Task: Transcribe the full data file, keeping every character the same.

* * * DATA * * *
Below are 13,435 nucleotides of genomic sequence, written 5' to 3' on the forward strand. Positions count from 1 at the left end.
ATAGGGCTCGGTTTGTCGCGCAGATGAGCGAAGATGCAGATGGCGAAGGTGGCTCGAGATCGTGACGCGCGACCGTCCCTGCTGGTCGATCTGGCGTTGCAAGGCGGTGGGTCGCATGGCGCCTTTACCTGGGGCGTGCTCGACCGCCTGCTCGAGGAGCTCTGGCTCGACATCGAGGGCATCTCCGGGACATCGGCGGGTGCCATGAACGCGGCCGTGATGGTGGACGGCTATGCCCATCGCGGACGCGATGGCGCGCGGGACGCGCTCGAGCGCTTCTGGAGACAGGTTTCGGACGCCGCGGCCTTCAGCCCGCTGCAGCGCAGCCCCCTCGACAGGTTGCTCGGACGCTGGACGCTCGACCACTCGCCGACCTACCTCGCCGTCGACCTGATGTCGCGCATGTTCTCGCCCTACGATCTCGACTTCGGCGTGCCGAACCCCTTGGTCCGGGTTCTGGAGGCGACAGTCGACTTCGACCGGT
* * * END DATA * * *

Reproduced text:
Below are 13,435 nucleotides of genomic sequence, written 5' to 3' on the forward strand. Positions count from 1 at the left end.
ATAGGGCTCGGTTTGTCGCGCAGATGAGCGAAGATGCAGATGGCGAAGGTGGCTCGAGATCGTGACGCGCGACCGTCCCTGCTGGTCGATCTGGCGTTGCAAGGCGGTGGGTCGCATGGCGCCTTTACCTGGGGCGTGCTCGACCGCCTGCTCGAGGAGCTCTGGCTCGACATCGAGGGCATCTCCGGGACATCGGCGGGTGCCATGAACGCGGCCGTGATGGTGGACGGCTATGCCCATCGCGGACGCGATGGCGCGCGGGACGCGCTCGAGCGCTTCTGGAGACAGGTTTCGGACGCCGCGGCCTTCAGCCCGCTGCAGCGCAGCCCCCTCGACAGGTTGCTCGGACGCTGGACGCTCGACCACTCGCCGACCTACCTCGCCGTCGACCTGATGTCGCGCATGTTCTCGCCCTACGATCTCGACTTCGGCGTGCCGAACCCCTTGGTCCGGGTTCTGGAGGCGACAGTCGACTTCGACCGGT